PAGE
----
These ships have only one function, but a “critical” one. There are about 50 of them swimming

These ships have only one function, but a "critical" one.  There are about 50 of them swimming

There are approximately 50 units operating on the seas and oceans, specializing in repairing damaged submarine cables. They have just been joined by the French ship Sophie Germain, owned by the Orange concern.

The development of telecommunications services and high-speed Internet require an increasingly dense network of underwater cables. It’s easy to damage something in this undersea tangle, so cables regularly break in various sections. When this happens, the failure must be repaired as quickly as possible, using a special vessel equipped with the necessary equipment. There are about 50 such ships in the world. They will soon be joined by another one: the French concern Orange has just added the EUR 50 million Sophie Germain unit to its fleet (the ship was named after the 18th-century French mathematician and physicist).

Companies know that time is of the essence when cables are damaged

This is the seventh ship of this type in the fleet of Orange Marine, a subsidiary of Orange. The main base is located in the military port of La Seyne-Sur-Mer in the south of France, “strategically located between China, the United States and Africa,” Bloomberg describes.

“It’s close to Marseille, where 16 internet cables terminate, and other important stations, including: Genoa and Barcelona. Orange is contractually obliged to send Sophie Germain or another repair vessel based in Sicily within 24 hours of the customer reporting a cable fault,” the agency reports. Because time is of the essence in the operation of this type of ships.

The 100-meter vessel is expected to perform about one repair mission per month in the Mediterranean, Red and Black Seas for clients including Meta Platforms Inc., Telecom Italia Spa and China Telecom Corp. The ship will help maintain 70,000 kilometers of cables, enabling internet traffic to flow between Europe, Africa and Asia.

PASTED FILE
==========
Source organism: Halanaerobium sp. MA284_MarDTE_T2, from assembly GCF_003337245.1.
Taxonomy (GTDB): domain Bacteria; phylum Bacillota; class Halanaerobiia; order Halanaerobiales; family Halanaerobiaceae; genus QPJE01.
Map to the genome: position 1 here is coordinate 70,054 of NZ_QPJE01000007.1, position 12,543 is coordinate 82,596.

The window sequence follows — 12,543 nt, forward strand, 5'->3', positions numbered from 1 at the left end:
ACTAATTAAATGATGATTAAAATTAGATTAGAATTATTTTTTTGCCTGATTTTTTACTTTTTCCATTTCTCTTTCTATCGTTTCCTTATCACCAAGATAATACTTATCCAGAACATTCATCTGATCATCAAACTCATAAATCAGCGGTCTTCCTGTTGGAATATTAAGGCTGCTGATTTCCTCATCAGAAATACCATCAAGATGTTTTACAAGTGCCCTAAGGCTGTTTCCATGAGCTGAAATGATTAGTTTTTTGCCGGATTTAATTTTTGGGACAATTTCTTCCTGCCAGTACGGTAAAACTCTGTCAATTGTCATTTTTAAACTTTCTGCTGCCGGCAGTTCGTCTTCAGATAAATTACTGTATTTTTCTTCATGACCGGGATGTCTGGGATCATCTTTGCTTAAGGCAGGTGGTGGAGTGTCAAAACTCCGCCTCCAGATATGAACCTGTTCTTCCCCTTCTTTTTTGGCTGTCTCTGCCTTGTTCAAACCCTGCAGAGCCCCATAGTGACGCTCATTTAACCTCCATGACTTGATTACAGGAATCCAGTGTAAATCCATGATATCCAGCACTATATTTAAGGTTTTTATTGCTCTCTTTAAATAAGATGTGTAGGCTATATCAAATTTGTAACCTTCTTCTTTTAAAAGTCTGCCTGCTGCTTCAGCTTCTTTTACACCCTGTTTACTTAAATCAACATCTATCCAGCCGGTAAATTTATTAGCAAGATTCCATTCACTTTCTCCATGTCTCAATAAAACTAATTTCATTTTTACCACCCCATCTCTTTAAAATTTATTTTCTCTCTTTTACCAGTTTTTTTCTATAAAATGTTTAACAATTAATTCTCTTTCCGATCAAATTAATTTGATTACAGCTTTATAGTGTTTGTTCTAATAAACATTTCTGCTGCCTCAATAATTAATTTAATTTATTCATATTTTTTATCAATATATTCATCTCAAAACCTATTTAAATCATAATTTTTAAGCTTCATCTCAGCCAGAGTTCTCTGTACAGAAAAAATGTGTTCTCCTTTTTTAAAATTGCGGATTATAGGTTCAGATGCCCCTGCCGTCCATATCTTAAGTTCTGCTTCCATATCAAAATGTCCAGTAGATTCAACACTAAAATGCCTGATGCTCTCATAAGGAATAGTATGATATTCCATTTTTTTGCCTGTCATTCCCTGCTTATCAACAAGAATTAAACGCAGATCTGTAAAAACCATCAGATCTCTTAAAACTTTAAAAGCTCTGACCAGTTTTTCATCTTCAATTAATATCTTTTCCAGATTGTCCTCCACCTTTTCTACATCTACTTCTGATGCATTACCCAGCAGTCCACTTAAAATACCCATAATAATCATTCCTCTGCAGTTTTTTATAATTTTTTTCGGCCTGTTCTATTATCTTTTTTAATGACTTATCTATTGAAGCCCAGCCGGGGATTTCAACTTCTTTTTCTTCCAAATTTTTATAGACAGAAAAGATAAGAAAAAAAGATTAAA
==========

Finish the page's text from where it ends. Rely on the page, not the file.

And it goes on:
How do these types of ships work?

Sophie Germain is equipped with an underwater robot that can dive to a depth of 3,000 meters in search of a damaged cable and bring it to the surface for repair. After boarding, a new cable up to 50 kilometers long is retrieved from the warehouse and each strand of fiber is carefully connected. The robot then places the sealed cable into the ocean floor. The whole process takes about three days.

Orange Marine generates €150 million in revenue per year – a small fraction of Orange’s annual sales of €43.5 billion, but its importance is primarily strategic. “In the face of competition and the financial power of big tech, maintaining our own infrastructure is crucial,” Orange CEO Christel Heydemann said in a speech at the new unit’s christening on Thursday.

Cable damage is most often caused by fishing activities of fishermen or anchors dropped by other vessels. Less often, but this is not excluded, the sources of damage are earthquakes and rockslides. Since the damage to the Nord Stream pipeline by undisclosed perpetrators, governments and operators have been devoting special attention – and significant resources – to protecting critical communications infrastructure.

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